Researchers

KapilKapil Gururangan, an undergraduate research apprentice with Professor Anderson (Haas School of Business) and URAP Peer Advisor, talks about his experience as an undergraduate researcher.

Click here find out what it's like to be an apprentice with a professor in the Haas School of Business.


Catherine Yu, a fourth-year Microbial Biology major and URAP apprentice in the Vulpe Lab (Nutritional Science & Toxicology), in conversation with Ankur Narain, URAP peer advisor.

Catherine Yu has been involved in doing research since her freshman year. Click here to learn more about her experience and the URAP program.

Catherine

(+) Click here for archived student reports.

Interview with Katarina Makmuri, Apprentice with Sarah Hake, PMB:

Let's talk about the project you are currently working on.

Professor Grigsby is working on a book on representations of scale of four 19th century French structures: the Suez Canal, the Panama Canal, the Eiffel Tower, and the Statue of Liberty. These colossal structures - the Eiffel Tower was the tallest tower, the Panama Canal was the deepest trench- symbolized Western feats of technological prowess. But immediately, and in the case of the Eiffel Tower and the Statue of Liberty before the structures were finished, they were miniaturized in souvenirs. Many people know them through these souvenirs as opposed to the full-scale structures.

During the construction of the Panama Canal and Suez Canal, the images of the work that circulated were not so much in hand-held miniatures or models, but in coins and stereoviews. Stereoviews are now obscure tools, but in the 19th century, they were an extremely popular form of entertainment; everyone had hand-held stereoviewers in their living rooms that would turn doubled photographic images (stereoviews) into three-dimensional projections. Some think of them as precursors to cinema. My research doesn't necessarily go into all of that; I have been concentrating on theories of scale, and theories of model making. I previously studied architecture, so I have some background, a non-academic knowledge of these subjects.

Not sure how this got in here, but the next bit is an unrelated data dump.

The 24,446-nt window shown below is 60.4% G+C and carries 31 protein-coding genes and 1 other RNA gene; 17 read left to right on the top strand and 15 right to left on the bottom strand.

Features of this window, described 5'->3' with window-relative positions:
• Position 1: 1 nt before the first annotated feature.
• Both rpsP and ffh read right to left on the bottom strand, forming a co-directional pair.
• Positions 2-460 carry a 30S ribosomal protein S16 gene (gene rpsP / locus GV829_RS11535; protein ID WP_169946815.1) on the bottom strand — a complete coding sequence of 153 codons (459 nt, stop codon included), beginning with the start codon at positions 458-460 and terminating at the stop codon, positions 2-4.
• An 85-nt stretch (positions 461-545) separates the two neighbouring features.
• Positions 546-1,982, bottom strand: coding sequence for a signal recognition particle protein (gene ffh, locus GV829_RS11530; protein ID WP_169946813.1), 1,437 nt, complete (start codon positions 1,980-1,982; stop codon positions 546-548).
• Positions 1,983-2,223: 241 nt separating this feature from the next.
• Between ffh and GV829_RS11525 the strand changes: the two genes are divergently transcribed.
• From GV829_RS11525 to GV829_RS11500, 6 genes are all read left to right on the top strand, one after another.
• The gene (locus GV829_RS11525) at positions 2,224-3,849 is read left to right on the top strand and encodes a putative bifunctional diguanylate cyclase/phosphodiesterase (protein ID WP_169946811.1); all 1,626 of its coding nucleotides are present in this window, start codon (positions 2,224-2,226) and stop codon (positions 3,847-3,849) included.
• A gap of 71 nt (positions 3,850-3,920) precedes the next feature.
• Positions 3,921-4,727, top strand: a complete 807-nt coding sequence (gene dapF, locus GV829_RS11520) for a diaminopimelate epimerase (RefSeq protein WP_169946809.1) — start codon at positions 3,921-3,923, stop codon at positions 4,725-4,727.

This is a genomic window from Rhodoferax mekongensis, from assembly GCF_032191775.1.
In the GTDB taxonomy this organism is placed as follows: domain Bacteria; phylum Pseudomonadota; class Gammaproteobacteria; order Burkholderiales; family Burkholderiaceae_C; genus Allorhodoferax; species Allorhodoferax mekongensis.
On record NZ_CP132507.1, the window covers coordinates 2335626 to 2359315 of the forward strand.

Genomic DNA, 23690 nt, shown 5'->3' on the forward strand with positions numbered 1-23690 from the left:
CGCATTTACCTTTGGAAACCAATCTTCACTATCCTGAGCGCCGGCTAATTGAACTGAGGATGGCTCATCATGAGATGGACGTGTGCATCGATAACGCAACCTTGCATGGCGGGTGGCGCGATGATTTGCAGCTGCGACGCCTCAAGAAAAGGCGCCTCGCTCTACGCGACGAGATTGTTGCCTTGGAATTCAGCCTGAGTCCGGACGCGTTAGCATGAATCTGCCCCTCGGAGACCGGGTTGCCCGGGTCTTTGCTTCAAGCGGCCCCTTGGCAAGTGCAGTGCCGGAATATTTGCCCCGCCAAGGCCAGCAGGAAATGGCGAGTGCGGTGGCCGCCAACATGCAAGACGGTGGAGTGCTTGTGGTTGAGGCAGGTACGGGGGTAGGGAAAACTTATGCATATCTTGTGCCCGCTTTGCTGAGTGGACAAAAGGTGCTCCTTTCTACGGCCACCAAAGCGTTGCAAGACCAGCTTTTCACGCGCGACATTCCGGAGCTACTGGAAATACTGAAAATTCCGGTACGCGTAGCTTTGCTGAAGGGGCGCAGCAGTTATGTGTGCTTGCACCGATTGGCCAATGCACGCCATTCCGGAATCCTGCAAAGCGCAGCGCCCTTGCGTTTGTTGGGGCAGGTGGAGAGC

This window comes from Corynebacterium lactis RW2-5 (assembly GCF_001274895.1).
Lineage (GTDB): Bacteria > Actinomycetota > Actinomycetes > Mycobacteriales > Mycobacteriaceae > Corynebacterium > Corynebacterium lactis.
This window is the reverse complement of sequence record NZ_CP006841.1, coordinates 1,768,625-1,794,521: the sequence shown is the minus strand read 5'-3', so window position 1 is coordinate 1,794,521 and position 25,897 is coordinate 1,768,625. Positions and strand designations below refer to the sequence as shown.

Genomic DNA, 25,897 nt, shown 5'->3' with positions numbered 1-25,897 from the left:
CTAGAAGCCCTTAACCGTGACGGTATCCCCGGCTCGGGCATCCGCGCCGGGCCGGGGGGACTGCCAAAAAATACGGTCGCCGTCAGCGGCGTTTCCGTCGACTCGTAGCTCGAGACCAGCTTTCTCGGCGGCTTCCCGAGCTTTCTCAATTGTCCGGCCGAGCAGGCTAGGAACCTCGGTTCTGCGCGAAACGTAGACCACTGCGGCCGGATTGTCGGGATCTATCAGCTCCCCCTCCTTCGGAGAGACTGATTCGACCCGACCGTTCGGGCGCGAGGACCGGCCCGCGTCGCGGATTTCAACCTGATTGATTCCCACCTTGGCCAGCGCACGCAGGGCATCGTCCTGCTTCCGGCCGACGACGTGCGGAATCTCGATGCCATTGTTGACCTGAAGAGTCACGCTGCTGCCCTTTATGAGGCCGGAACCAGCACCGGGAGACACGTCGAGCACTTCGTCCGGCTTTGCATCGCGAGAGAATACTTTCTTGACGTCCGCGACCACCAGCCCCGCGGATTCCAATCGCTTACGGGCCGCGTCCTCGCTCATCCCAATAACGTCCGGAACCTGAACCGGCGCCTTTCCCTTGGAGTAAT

So this perhaps helps you to narrow down where Professor Grigsby wants you to start your search?

Yes, I think it allowed me to structure my research on two very vast topics. Professor Grigsby is also analyzing structural drawings, architecturally technical drawings, and since I used to construct such drawings, I can read her analysis against my readings of the drawings.

What a great match!

Yes, it was. When we were speaking to the students at the CalSO tabling [Erica participated in an information tabling event for CalSO students], a lot of them asked me "How did you find a good project? " I told them that when I was looking at the list of projects, I didn't look at my department first, I was just looking into the humanities and something that I would really want to work on. That is definitely one piece of advice that I would give to other students - you have to have a strong interest. I do think that this particular project would work poorly for someone who is not really interested in the topic. It is self-structured, and it requires you to have both an interest and a disciplined way of working. And if you do it right, it is so rewarding- if you find the right project, it doesn't feel like work.